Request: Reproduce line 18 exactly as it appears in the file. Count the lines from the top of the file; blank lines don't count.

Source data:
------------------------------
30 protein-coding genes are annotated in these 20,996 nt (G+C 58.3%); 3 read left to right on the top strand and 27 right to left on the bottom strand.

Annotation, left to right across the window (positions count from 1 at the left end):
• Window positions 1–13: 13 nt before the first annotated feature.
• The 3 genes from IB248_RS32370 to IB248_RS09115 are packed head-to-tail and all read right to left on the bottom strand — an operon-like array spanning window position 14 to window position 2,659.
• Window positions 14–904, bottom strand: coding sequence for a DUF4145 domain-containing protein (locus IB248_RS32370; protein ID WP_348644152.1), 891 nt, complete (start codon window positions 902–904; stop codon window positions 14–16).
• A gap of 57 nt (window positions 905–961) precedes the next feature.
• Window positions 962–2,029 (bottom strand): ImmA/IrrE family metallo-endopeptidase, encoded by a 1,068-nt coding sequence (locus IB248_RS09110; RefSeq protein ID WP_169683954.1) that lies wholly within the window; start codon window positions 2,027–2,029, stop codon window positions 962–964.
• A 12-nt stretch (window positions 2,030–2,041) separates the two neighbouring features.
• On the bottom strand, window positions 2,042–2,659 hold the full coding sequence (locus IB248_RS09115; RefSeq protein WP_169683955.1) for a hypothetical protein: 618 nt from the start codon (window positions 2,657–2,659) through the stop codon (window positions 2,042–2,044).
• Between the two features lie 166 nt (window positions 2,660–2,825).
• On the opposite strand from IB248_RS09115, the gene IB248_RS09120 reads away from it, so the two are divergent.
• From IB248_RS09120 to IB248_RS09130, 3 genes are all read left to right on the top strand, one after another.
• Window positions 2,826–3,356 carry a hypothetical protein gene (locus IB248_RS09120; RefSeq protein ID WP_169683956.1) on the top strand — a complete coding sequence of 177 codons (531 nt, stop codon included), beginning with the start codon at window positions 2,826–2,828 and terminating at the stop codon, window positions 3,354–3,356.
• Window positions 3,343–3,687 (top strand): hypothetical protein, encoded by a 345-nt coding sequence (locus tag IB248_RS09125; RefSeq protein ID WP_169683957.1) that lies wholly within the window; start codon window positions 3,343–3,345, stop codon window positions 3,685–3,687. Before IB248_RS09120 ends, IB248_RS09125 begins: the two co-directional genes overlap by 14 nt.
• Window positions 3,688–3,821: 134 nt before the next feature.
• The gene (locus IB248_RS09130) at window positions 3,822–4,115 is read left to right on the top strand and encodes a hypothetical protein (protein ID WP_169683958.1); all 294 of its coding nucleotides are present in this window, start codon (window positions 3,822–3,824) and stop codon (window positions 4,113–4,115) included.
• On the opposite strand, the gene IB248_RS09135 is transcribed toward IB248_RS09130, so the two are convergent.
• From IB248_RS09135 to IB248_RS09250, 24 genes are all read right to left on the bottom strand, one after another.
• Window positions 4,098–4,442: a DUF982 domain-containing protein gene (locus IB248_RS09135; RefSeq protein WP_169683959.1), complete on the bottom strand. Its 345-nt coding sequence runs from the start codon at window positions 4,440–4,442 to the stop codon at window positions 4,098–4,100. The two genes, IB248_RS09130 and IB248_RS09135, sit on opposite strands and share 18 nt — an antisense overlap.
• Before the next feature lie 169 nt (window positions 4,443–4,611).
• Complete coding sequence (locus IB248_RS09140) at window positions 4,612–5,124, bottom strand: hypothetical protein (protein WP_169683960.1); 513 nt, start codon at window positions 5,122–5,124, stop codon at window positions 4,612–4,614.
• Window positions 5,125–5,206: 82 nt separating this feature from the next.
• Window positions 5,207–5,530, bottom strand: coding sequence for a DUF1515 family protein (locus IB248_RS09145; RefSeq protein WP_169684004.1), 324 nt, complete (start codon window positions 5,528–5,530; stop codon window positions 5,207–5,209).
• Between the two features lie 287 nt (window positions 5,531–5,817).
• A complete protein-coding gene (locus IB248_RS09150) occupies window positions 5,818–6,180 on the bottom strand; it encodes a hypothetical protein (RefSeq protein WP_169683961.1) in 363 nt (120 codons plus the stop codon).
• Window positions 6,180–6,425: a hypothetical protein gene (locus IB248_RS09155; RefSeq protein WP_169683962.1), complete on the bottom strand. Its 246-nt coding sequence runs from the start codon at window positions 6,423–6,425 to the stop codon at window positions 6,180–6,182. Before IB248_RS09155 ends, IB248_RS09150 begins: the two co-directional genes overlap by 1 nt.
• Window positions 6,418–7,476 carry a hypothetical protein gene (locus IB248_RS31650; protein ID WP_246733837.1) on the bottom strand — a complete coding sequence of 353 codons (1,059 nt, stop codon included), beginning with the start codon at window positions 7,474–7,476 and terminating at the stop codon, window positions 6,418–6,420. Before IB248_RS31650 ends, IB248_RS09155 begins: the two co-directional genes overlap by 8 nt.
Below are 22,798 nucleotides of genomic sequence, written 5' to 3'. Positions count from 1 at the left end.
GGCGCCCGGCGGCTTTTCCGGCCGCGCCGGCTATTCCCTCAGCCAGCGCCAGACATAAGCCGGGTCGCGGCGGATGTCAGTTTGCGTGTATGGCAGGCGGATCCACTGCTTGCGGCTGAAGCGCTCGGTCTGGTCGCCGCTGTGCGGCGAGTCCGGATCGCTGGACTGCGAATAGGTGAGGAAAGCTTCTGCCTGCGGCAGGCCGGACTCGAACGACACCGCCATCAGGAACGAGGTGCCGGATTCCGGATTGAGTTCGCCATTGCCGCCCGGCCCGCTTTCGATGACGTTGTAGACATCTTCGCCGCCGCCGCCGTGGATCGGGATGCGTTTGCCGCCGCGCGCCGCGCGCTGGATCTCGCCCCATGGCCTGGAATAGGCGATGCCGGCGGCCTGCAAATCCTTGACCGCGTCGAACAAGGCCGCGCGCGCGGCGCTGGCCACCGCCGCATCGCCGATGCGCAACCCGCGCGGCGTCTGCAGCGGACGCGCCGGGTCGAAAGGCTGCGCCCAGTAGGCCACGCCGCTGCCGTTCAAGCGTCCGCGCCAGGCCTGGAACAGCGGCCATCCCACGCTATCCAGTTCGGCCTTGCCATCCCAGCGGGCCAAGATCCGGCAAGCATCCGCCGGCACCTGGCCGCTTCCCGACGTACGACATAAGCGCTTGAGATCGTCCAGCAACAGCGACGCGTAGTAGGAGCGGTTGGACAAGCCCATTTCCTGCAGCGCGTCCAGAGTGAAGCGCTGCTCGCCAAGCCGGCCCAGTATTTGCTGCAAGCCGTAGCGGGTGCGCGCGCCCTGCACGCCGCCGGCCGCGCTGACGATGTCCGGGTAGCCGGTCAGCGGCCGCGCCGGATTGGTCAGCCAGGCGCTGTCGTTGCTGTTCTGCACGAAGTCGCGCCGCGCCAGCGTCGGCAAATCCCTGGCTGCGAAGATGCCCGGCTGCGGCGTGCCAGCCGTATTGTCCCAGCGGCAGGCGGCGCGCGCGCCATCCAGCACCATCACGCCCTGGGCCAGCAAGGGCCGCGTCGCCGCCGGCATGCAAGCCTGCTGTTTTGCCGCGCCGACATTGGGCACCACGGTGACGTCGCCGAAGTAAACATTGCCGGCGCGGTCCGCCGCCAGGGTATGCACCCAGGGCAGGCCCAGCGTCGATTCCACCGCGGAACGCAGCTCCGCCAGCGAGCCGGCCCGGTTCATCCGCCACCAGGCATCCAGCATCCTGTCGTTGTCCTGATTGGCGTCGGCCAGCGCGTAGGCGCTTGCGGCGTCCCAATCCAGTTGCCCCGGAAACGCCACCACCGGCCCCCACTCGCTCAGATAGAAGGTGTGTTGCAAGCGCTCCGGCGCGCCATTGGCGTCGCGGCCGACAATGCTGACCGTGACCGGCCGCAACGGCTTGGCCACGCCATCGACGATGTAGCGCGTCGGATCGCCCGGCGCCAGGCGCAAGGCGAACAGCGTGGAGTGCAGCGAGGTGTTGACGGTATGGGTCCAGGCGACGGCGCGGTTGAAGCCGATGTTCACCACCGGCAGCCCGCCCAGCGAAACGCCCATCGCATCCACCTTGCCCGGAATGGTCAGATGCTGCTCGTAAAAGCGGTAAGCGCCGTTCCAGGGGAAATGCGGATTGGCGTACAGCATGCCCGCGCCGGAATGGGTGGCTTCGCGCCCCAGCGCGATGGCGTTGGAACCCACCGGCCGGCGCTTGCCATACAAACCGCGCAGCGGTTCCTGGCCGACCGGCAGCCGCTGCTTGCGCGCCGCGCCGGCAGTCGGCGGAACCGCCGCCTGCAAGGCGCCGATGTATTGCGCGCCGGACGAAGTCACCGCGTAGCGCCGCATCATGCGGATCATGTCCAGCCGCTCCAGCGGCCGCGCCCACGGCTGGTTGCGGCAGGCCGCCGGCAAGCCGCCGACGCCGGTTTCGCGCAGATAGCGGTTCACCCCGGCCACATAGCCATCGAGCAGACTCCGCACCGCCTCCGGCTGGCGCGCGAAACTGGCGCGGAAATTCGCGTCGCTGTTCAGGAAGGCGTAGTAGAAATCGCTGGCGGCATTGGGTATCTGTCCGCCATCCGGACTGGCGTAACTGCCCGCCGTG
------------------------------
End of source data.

• From IB248_RS09135 to IB248_RS09250, 24 genes are all read right to left on the bottom strand, one after another.